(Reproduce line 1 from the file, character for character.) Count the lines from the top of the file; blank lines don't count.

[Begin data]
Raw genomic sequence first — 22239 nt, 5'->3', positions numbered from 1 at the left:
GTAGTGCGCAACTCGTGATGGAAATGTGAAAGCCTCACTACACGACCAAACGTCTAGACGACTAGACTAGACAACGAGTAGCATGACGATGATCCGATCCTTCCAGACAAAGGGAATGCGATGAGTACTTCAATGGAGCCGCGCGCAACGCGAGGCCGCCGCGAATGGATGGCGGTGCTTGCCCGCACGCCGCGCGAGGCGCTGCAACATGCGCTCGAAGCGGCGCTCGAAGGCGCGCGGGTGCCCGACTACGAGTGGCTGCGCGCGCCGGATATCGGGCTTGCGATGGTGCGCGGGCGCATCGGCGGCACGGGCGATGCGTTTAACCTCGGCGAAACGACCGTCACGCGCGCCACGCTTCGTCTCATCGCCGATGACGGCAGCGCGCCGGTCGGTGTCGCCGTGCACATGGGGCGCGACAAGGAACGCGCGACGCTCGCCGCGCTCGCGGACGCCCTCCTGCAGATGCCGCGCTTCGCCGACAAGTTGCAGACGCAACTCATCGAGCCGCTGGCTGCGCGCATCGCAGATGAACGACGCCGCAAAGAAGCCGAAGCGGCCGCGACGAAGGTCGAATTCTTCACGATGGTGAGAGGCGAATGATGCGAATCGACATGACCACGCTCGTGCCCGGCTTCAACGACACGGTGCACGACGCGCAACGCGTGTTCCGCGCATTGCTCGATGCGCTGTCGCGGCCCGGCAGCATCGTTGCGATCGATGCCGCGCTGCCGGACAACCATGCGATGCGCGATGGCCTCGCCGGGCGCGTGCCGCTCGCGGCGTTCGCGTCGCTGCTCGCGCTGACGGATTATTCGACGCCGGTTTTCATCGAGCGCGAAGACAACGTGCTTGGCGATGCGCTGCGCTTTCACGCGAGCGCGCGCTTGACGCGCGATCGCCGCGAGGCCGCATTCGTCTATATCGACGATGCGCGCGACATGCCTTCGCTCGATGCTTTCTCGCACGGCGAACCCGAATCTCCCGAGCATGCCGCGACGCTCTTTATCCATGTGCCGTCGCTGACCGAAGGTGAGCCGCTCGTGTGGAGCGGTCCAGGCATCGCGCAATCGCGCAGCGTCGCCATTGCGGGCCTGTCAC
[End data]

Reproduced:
Raw genomic sequence first — 22239 nt, 5'->3', positions numbered from 1 at the left: